A proposed $59.5-million expansion of the Long Beach Convention and Entertainment Center appears to be dead in the water unless members of the City Council can persuade Port of Long Beach officials to pay for part of it with money port officials say is unavailable.
"We simply do not have any surplus money," said Jim McJunckin, executive director of the port.
"I would encourage them to look thoroughly into it," said Warren Harwood, a council member and outspoken proponent of convention center expansion.
The issue is likely to have a complete airing on July 1 when harbor commissioners meet with a council liaison committee chaired by Harwood to discuss the port's possible funding of the proposed expansion project.
An ad hoc citizens' committee set up to study the issue of convention center expansion recently recommended that the port underwrite the major portion of its cost after determining that there was no other major funding sources available.
"The Convention and Entertainment Center," the committee's report read, "is the cornerstone of an effective strategic plan for the continuing renaissance of Long Beach based on capturing that portion of the tourism and convention industry which is attracted by the unique Long Beach coastal environment."
Pacific Rim Center
Among other things, the committee recommended that the focus of the expansion be a Pacific Rim Conference Center that would enhance the port's business, thereby justifying the Harbor Department's financial involvement in the project.
Expansion of the convention center has long been advocated by local hoteliers, business people and members of the Greater Long Beach Convention and Visitors Council who predict a significant glut of local hotel rooms should it not take place.
Even though the city charter allows the council to amend the Harbor Department's budget, Harwood said he believes that the commissioners should decide to make the money available without direct political pressure. But both they and City Manager John Dever have reacted negatively to the idea. In the words of Commissioner C. Robert Langslet, "We're in the port business, not the convention business."
Of the port's $215-million budget for 1986-87, according to Paul Brown, director of port finance, $175 million is earmarked for capital improvements. Of that, he said, $121 million is budgeted for the acquisition of much-needed land for expansion and the rest for the necessary improvement of structures and facilities.
"One of our biggest problems here is that we're landlocked," said Brown, referring to the fact that if the port is to expand, it would have to be onto new landfill or by purchasing land. "It's clear that we have to be prudent with how we handle our cash resources because they're going to be our only source of capital for the purchase of land and that is now our top priority."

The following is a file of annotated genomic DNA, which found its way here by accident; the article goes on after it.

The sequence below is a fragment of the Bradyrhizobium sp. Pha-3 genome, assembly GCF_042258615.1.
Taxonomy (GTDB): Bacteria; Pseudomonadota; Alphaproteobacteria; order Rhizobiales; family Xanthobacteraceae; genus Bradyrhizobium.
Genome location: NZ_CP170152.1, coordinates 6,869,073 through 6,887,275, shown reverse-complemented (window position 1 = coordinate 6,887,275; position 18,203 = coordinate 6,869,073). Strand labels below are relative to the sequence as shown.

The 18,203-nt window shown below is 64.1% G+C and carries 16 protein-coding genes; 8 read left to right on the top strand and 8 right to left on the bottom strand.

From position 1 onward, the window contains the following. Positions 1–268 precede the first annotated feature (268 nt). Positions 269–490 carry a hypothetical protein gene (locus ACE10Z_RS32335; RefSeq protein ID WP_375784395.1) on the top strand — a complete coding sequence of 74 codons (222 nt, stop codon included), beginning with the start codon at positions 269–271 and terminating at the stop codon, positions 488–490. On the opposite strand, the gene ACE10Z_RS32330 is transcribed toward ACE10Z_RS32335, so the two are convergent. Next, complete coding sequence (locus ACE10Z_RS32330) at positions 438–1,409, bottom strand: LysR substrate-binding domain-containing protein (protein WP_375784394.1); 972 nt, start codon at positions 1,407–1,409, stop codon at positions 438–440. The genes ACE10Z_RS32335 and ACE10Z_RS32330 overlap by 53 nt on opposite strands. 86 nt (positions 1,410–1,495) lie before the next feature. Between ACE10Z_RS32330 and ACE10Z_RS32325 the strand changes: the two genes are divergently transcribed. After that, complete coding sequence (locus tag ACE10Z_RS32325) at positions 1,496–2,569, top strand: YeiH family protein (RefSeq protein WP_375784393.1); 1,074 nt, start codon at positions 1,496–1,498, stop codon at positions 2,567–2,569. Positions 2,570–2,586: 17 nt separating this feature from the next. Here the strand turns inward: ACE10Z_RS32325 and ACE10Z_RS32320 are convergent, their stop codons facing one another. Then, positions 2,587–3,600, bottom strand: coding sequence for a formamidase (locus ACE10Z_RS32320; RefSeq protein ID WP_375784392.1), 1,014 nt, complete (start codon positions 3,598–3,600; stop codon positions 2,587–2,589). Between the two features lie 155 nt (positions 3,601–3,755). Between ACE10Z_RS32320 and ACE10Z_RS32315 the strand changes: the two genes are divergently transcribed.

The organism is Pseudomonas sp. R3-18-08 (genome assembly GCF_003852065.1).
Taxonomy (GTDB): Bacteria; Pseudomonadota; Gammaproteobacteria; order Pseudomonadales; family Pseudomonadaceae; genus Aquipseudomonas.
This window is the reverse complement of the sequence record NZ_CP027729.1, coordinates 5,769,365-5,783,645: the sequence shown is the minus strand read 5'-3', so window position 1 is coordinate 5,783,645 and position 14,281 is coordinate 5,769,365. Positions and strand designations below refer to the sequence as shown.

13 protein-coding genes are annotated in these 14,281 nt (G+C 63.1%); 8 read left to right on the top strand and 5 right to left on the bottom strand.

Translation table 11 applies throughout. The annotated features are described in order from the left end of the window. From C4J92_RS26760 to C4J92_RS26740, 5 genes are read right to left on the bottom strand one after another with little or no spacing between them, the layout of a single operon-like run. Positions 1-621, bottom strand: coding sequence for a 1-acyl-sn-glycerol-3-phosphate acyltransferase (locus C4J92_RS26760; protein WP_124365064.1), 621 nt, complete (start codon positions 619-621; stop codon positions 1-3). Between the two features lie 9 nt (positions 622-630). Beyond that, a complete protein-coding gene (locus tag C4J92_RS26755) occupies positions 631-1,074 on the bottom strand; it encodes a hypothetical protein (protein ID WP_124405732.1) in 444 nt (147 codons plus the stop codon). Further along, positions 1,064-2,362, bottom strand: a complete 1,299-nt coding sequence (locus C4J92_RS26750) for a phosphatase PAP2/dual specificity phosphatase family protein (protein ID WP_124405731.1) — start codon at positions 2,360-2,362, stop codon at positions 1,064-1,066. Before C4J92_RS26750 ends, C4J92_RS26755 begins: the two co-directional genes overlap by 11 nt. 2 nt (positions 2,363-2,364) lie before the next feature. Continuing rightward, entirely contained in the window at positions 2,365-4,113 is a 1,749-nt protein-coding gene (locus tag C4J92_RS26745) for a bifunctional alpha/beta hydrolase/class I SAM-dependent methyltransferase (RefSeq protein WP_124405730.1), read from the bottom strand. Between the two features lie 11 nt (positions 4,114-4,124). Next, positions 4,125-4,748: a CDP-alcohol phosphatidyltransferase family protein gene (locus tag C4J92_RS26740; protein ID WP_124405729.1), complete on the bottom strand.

'Isn't Going to Be Any Money'
Said Langslet: "The purpose of the revenues that come in from the port is to continue to build and improve the port. Our main function is to have a business atmosphere; it would seem that at least in the foreseeable future there isn't going to be any money available to fund a convention center."
Of the four harbor commissioners reached for comment Tuesday, three expressed similar sentiments and one said he was undecided. The Harbor Commission has five voting members.
Using port money to fund the expansion of the convention center was one of several recommendations made by the 17-member ad hoc advisory committee formed earlier this year after an outside consultant hired by the city proposed an expansion plan that would nearly double the amount of exhibition space available at the convention center and add 25,000 square feet of new meeting rooms.
The ad hoc committee endorsed the consultant's proposed construction of 75,000 to 100,000 square feet of new exhibition space next to the existing facility but recommended that, in order to cut costs, nearby hotels such as the Hyatt Regency be encouraged to underwrite the construction of their own meeting rooms.
Other Sources Ruled Out
In recommending that the major cost be borne by the Harbor Department, committee Chairman Hal Gansert said, the committee ruled out several other sources of funds as not feasible, including bonds, the city's general fund, tidelands oil revenues, higher hotel room taxes and use of the city's redevelopment agency.
Linda O'Toole, general manager of the downtown Hyatt Regency, said that she personally would welcome construction of meeting rooms at the hotel's expense though no decision had yet been made to embark on such a project.
But Dever reacted with skepticism to the ad hoc committee's recommendation that another consultant be hired to explore means of financing the proposed expansion. "To waste money on a project which right now has no feasible means of financing would be a dire mistake," he said at a recent city council meeting at which the matter was discussed.
Instead, the council gave Harwood's harbor liaison committee 30 days to meet with representatives of the Harbor Department and return with a report on possible financing of the expansion project.
"We'd like to discuss their becoming partners," Harwood said of his upcoming meeting with the harbor commissioners.